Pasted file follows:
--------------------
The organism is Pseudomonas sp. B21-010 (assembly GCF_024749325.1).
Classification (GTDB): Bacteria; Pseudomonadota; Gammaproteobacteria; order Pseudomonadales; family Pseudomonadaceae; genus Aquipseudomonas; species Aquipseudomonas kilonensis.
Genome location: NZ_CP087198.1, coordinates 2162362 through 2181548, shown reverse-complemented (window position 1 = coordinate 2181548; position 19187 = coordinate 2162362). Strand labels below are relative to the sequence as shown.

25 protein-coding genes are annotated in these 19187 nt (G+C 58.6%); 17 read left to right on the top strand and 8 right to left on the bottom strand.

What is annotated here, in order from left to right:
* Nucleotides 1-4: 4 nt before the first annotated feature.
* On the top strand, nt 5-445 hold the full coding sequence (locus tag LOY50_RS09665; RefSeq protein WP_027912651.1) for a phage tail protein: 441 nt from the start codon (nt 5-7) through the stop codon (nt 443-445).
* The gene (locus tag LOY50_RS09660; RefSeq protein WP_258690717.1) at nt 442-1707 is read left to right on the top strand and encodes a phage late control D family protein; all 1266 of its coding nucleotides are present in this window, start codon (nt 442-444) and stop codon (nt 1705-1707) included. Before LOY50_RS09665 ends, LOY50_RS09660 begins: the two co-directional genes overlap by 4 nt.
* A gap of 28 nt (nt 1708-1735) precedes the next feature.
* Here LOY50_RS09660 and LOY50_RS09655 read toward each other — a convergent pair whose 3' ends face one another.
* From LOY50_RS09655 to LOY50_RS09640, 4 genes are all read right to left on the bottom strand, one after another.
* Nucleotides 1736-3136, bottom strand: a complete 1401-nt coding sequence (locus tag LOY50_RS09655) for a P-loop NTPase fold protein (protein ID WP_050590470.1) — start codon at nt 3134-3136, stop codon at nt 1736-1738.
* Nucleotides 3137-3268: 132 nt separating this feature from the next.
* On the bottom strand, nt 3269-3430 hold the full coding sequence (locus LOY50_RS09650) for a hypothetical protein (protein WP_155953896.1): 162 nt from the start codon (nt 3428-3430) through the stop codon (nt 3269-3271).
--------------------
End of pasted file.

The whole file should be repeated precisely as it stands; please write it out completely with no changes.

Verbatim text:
The organism is Pseudomonas sp. B21-010 (assembly GCF_024749325.1).
Classification (GTDB): Bacteria; Pseudomonadota; Gammaproteobacteria; order Pseudomonadales; family Pseudomonadaceae; genus Aquipseudomonas; species Aquipseudomonas kilonensis.
Genome location: NZ_CP087198.1, coordinates 2162362 through 2181548, shown reverse-complemented (window position 1 = coordinate 2181548; position 19187 = coordinate 2162362). Strand labels below are relative to the sequence as shown.

25 protein-coding genes are annotated in these 19187 nt (G+C 58.6%); 17 read left to right on the top strand and 8 right to left on the bottom strand.

What is annotated here, in order from left to right:
* Nucleotides 1-4: 4 nt before the first annotated feature.
* On the top strand, nt 5-445 hold the full coding sequence (locus tag LOY50_RS09665; RefSeq protein WP_027912651.1) for a phage tail protein: 441 nt from the start codon (nt 5-7) through the stop codon (nt 443-445).
* The gene (locus tag LOY50_RS09660; RefSeq protein WP_258690717.1) at nt 442-1707 is read left to right on the top strand and encodes a phage late control D family protein; all 1266 of its coding nucleotides are present in this window, start codon (nt 442-444) and stop codon (nt 1705-1707) included. Before LOY50_RS09665 ends, LOY50_RS09660 begins: the two co-directional genes overlap by 4 nt.
* A gap of 28 nt (nt 1708-1735) precedes the next feature.
* Here LOY50_RS09660 and LOY50_RS09655 read toward each other — a convergent pair whose 3' ends face one another.
* From LOY50_RS09655 to LOY50_RS09640, 4 genes are all read right to left on the bottom strand, one after another.
* Nucleotides 1736-3136, bottom strand: a complete 1401-nt coding sequence (locus tag LOY50_RS09655) for a P-loop NTPase fold protein (protein ID WP_050590470.1) — start codon at nt 3134-3136, stop codon at nt 1736-1738.
* Nucleotides 3137-3268: 132 nt separating this feature from the next.
* On the bottom strand, nt 3269-3430 hold the full coding sequence (locus LOY50_RS09650) for a hypothetical protein (protein WP_155953896.1): 162 nt from the start codon (nt 3428-3430) through the stop codon (nt 3269-3271).